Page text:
Many software architects concentrate so much on the customer’s requirements/needs, that they overlook other key sources of requirements from the professionals that work on creating and delivering the project like developers, testers, designers, deployment/production staff etc. Forgetting to map their extra requirements can result in substantial project delays, poor quality, cost overruns and failed projects altogether.
In this posting I will concentrate on testing issues and provide a bit of practical advice on what a good architect should always keep in mind regarding testability. Thus enabling high quality of the solution and making sure professional testers and developers alike can be effective.
Most importantly, the architecture, design (and requirements) of the system should be made explicitly testable. As an architect you start out with the basics of good design like separation of concerns & being able to code/run/test/debug objects in isolation. Then you make sure you have also designed for:
- controllability: The degree to which it is possible to control the state of the component(s) under test before/after a test is run. Most importantly, a tester or automated sw test must be able to roll back changes in state, so that the test can be repeated (regression testing). This may involve designing a system providing additional transactions for tests, rollback scripts, new Api methods or gui controls to modify the system just for test purposes.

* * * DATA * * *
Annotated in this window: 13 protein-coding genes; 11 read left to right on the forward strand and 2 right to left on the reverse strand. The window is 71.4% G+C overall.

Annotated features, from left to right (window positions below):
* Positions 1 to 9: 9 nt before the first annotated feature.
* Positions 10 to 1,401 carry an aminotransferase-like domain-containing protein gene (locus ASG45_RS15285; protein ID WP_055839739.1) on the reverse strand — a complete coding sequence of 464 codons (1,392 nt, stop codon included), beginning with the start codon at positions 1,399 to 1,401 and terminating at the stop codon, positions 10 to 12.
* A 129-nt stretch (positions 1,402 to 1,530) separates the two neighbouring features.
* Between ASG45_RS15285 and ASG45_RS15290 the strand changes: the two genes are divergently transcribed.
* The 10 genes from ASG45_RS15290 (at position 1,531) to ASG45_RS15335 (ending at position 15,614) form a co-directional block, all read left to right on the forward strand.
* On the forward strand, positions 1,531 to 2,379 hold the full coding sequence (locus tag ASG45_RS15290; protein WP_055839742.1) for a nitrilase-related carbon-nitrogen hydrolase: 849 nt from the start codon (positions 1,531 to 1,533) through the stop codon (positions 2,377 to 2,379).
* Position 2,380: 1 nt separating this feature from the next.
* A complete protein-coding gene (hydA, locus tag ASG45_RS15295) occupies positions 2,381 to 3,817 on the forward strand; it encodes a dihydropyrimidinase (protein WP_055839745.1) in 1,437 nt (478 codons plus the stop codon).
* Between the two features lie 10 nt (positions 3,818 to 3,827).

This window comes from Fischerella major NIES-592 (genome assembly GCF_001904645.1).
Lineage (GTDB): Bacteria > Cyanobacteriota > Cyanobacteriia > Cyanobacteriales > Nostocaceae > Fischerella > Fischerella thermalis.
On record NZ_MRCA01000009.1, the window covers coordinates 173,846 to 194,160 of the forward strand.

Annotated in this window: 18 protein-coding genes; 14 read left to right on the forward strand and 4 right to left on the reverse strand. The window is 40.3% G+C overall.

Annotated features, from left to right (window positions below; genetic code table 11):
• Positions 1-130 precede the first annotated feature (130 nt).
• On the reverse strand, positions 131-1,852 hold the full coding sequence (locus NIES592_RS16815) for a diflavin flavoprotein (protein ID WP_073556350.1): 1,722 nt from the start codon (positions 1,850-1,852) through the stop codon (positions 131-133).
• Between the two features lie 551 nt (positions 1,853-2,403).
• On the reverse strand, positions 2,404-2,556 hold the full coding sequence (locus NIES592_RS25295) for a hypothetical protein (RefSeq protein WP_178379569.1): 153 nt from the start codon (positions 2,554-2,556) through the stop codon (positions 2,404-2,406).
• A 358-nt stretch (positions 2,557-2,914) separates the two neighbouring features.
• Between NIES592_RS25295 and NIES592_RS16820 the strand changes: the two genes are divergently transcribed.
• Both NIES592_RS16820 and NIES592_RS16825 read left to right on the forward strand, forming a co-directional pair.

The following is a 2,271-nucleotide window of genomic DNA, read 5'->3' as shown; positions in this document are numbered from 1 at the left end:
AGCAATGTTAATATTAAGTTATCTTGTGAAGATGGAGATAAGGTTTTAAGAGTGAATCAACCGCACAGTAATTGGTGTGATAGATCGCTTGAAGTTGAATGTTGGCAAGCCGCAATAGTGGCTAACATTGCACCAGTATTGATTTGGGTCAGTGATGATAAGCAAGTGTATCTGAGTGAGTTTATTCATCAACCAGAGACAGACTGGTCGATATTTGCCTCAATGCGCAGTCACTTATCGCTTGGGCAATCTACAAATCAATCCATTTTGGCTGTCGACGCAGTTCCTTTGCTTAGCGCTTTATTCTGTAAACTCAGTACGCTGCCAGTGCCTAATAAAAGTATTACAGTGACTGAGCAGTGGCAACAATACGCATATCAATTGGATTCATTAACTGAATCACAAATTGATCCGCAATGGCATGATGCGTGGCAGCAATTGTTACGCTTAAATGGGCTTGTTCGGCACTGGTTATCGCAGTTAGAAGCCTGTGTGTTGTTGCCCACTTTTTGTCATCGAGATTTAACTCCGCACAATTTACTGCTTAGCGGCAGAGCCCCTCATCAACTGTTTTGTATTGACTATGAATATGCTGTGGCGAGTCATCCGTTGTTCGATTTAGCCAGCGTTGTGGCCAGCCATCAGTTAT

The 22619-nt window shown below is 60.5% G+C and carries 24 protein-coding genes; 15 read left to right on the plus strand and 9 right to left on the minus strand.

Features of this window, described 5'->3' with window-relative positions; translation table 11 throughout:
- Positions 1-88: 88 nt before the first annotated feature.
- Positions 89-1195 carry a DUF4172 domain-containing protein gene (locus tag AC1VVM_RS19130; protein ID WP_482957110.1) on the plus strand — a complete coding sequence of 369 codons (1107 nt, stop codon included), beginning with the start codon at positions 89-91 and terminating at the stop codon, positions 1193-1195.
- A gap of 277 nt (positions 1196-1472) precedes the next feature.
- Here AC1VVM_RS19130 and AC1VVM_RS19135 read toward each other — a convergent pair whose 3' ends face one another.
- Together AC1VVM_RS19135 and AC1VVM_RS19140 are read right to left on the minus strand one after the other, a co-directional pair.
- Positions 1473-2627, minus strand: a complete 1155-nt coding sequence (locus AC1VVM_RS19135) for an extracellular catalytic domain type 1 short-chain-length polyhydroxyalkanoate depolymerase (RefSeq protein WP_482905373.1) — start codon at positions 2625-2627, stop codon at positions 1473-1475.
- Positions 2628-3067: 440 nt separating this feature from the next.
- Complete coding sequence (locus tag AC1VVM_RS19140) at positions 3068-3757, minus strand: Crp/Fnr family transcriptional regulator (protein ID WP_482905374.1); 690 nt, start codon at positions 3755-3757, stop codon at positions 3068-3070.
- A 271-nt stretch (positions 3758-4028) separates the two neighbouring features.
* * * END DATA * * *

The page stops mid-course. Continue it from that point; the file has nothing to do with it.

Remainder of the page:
- observability: The degree to which it is possible to observe (intermediate and final) test results. Most importantly, a tester or automated sw test must be able to inspect all relevant data/values/attributes in the system to evaluate if the test succeeded or not . This may involve designing a system with extra Api methods or gui controls just for being able to read or display state.
- automatability: The degree to which it is possible to automate testing of the component under test. Making sure a system is both controllable and observable usually goes a long way in enabling automate testing. But sometimes features in f.x. security/authentication block the ability to automate testing. In these cases a separate “unsecure” mode may be needed for automated testing.
Note that designing for testability may seemingly contradicts user requirements – f.x. if the user specifies that one must never be able to delete a data item in the system and the controllability requirement insists that you make sure that all data items can be deleted. Here it is important that there is in fact no such conflict as the user requirements deals with the finished delivered system in production while the testability requirements are concerned with your development and test environments.